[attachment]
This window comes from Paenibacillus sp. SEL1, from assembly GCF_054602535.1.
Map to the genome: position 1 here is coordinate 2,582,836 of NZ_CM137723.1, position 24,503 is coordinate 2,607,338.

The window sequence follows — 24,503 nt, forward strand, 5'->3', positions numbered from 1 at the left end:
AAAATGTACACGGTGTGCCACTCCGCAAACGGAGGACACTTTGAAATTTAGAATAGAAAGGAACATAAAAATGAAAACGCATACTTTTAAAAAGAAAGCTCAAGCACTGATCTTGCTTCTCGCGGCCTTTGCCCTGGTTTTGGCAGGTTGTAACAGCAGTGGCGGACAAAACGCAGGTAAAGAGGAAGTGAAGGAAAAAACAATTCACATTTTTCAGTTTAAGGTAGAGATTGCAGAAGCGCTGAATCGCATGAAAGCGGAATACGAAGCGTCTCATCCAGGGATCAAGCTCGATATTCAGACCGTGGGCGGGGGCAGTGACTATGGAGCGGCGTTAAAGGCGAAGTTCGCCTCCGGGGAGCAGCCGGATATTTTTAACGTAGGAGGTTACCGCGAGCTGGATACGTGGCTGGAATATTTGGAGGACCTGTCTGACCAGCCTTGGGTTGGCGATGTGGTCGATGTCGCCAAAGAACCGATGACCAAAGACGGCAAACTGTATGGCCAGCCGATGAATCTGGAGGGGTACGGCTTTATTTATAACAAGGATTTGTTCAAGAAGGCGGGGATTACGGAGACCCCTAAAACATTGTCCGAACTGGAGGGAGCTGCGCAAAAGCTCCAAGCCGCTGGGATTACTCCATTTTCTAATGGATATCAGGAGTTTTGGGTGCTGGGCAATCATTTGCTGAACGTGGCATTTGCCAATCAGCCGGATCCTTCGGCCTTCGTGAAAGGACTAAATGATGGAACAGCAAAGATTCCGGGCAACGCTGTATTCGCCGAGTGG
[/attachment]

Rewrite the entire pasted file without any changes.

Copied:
This window comes from Paenibacillus sp. SEL1, from assembly GCF_054602535.1.
Map to the genome: position 1 here is coordinate 2,582,836 of NZ_CM137723.1, position 24,503 is coordinate 2,607,338.

The window sequence follows — 24,503 nt, forward strand, 5'->3', positions numbered from 1 at the left end:
AAAATGTACACGGTGTGCCACTCCGCAAACGGAGGACACTTTGAAATTTAGAATAGAAAGGAACATAAAAATGAAAACGCATACTTTTAAAAAGAAAGCTCAAGCACTGATCTTGCTTCTCGCGGCCTTTGCCCTGGTTTTGGCAGGTTGTAACAGCAGTGGCGGACAAAACGCAGGTAAAGAGGAAGTGAAGGAAAAAACAATTCACATTTTTCAGTTTAAGGTAGAGATTGCAGAAGCGCTGAATCGCATGAAAGCGGAATACGAAGCGTCTCATCCAGGGATCAAGCTCGATATTCAGACCGTGGGCGGGGGCAGTGACTATGGAGCGGCGTTAAAGGCGAAGTTCGCCTCCGGGGAGCAGCCGGATATTTTTAACGTAGGAGGTTACCGCGAGCTGGATACGTGGCTGGAATATTTGGAGGACCTGTCTGACCAGCCTTGGGTTGGCGATGTGGTCGATGTCGCCAAAGAACCGATGACCAAAGACGGCAAACTGTATGGCCAGCCGATGAATCTGGAGGGGTACGGCTTTATTTATAACAAGGATTTGTTCAAGAAGGCGGGGATTACGGAGACCCCTAAAACATTGTCCGAACTGGAGGGAGCTGCGCAAAAGCTCCAAGCCGCTGGGATTACTCCATTTTCTAATGGATATCAGGAGTTTTGGGTGCTGGGCAATCATTTGCTGAACGTGGCATTTGCCAATCAGCCGGATCCTTCGGCCTTCGTGAAAGGACTAAATGATGGAACAGCAAAGATTCCGGGCAACGCTGTATTCGCCGAGTGG